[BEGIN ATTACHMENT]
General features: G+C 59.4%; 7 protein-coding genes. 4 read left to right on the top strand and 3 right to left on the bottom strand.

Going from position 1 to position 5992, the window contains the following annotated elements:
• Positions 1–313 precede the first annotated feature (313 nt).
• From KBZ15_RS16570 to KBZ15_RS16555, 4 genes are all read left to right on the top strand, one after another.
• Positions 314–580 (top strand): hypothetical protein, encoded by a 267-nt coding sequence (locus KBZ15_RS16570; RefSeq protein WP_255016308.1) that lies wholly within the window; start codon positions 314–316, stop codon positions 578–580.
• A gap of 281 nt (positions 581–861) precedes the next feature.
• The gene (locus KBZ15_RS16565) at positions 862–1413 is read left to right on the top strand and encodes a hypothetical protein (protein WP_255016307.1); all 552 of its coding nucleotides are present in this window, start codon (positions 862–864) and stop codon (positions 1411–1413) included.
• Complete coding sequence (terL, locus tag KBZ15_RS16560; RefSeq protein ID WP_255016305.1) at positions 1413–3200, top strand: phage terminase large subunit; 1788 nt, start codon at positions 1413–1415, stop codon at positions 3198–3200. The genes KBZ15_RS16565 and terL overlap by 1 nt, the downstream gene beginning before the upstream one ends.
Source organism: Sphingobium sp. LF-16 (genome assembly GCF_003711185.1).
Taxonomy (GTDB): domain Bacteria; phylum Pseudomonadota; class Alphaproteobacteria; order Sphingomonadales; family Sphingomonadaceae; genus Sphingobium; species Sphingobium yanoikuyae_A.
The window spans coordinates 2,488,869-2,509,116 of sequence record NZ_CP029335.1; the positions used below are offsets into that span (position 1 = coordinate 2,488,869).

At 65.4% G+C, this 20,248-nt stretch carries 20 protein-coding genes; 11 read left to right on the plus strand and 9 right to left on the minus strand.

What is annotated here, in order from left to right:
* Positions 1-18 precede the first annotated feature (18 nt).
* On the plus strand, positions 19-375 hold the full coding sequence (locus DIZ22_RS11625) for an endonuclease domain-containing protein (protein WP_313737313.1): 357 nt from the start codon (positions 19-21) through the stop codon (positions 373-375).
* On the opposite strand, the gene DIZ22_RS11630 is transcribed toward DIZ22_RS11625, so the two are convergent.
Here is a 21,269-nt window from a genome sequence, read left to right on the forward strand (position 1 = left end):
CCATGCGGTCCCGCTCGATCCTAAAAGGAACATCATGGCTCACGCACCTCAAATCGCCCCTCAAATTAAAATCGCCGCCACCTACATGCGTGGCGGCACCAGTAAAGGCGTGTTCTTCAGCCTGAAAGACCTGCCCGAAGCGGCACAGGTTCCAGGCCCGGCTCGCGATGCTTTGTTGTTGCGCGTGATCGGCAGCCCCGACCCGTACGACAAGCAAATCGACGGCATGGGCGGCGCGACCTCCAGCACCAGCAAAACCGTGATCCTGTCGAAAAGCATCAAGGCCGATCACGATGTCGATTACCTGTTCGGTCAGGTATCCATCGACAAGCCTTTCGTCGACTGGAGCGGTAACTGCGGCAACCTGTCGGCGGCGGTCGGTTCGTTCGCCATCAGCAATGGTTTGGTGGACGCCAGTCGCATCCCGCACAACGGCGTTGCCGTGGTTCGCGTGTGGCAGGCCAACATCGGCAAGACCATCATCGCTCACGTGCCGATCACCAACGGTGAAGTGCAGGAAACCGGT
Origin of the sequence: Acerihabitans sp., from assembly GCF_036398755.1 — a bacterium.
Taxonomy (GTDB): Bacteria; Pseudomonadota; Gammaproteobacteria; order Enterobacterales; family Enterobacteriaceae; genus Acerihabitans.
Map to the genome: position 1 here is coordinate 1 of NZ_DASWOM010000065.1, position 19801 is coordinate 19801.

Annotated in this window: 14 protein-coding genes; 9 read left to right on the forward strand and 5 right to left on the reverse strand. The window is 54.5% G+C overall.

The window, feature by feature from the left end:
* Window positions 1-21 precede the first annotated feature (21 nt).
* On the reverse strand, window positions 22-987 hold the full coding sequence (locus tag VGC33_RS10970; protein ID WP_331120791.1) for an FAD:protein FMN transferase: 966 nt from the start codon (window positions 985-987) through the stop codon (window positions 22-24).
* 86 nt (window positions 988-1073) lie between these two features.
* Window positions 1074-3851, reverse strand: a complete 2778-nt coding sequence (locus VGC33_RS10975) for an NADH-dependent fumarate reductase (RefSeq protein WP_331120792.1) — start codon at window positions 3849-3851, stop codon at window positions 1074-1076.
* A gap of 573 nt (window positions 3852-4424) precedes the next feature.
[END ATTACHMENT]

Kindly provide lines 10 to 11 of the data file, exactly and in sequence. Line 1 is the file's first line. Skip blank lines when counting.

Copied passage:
Taxonomy (GTDB): domain Bacteria; phylum Pseudomonadota; class Alphaproteobacteria; order Sphingomonadales; family Sphingomonadaceae; genus Sphingobium; species Sphingobium yanoikuyae_A.
The window spans coordinates 2,488,869-2,509,116 of sequence record NZ_CP029335.1; the positions used below are offsets into that span (position 1 = coordinate 2,488,869).